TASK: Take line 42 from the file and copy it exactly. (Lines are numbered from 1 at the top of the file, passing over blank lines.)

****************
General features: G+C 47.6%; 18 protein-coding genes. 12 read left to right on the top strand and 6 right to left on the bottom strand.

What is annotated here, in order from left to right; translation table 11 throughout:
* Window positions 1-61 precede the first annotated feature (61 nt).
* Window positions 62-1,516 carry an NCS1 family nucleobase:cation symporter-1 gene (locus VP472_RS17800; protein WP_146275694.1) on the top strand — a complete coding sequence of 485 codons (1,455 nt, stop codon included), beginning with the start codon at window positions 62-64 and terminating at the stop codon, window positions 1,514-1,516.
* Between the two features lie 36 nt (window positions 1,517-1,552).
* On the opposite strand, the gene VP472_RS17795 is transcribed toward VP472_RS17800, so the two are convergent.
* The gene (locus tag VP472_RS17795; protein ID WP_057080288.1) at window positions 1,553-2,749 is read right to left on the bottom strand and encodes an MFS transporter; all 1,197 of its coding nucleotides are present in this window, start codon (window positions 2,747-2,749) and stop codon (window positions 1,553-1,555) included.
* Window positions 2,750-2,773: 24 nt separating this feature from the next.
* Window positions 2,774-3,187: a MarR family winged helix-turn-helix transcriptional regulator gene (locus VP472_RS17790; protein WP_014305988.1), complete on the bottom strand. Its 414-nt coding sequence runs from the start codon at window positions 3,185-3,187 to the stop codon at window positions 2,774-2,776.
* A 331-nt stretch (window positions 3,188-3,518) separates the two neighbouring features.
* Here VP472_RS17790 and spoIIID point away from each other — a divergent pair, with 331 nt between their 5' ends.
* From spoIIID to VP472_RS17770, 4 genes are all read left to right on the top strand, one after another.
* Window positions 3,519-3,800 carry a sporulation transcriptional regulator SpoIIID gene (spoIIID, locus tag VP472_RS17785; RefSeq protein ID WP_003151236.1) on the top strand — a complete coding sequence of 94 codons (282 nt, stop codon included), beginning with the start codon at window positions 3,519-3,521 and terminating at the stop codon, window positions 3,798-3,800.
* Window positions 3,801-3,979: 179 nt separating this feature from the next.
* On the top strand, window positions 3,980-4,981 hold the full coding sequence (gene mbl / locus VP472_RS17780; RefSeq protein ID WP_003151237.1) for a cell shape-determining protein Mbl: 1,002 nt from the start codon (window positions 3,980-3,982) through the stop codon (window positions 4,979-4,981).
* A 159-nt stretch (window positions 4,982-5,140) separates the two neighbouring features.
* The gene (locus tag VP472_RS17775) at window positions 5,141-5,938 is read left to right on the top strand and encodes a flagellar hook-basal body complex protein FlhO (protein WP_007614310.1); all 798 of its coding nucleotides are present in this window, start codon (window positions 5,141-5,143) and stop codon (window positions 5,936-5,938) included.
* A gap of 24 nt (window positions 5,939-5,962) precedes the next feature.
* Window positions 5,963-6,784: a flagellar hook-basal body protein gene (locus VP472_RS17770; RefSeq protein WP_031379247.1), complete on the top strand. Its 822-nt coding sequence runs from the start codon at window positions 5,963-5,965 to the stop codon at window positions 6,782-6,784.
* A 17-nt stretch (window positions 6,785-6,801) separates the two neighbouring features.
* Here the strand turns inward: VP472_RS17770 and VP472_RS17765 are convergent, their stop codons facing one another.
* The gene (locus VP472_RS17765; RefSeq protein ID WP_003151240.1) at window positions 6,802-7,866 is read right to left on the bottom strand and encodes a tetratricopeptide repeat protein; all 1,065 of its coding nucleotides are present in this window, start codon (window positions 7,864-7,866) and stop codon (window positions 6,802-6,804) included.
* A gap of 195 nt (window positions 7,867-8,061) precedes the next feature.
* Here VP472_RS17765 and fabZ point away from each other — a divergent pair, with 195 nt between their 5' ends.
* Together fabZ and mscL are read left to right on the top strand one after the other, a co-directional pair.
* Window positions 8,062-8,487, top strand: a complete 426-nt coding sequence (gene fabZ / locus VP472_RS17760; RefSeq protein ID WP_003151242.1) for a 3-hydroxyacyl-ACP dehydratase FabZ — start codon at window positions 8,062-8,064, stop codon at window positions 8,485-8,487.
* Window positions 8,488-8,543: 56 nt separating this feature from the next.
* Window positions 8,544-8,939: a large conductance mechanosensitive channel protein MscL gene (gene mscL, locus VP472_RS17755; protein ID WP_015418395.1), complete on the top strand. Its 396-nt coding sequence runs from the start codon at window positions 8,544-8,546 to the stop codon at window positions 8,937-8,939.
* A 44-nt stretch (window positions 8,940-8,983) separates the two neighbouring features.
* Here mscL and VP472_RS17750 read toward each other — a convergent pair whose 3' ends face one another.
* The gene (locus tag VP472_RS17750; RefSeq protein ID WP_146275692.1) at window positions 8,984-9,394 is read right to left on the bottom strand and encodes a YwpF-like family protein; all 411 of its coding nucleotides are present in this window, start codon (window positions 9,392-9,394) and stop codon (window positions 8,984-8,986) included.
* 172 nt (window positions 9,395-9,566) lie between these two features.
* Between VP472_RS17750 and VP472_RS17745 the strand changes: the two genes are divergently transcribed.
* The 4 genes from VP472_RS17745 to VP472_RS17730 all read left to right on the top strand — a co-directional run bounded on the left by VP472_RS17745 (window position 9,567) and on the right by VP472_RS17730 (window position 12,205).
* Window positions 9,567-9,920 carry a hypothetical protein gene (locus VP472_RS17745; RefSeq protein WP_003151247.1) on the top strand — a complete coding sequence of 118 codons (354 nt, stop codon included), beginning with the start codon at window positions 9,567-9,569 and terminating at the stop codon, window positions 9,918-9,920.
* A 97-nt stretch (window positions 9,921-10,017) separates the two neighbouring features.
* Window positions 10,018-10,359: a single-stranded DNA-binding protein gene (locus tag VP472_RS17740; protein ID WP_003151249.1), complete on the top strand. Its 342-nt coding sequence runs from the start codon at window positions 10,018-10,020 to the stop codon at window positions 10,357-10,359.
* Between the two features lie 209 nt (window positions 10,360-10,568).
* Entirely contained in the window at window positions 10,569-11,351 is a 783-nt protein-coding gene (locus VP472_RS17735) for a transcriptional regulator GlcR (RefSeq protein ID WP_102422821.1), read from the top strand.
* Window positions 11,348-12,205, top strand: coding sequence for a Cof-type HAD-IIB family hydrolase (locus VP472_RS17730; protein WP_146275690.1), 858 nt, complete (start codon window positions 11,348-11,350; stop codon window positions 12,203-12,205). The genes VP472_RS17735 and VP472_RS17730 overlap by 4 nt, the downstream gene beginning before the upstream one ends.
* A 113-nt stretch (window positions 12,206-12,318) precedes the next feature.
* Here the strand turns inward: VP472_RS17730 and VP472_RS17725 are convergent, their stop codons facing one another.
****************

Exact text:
* Here the strand turns inward: VP472_RS17730 and VP472_RS17725 are convergent, their stop codons facing one another.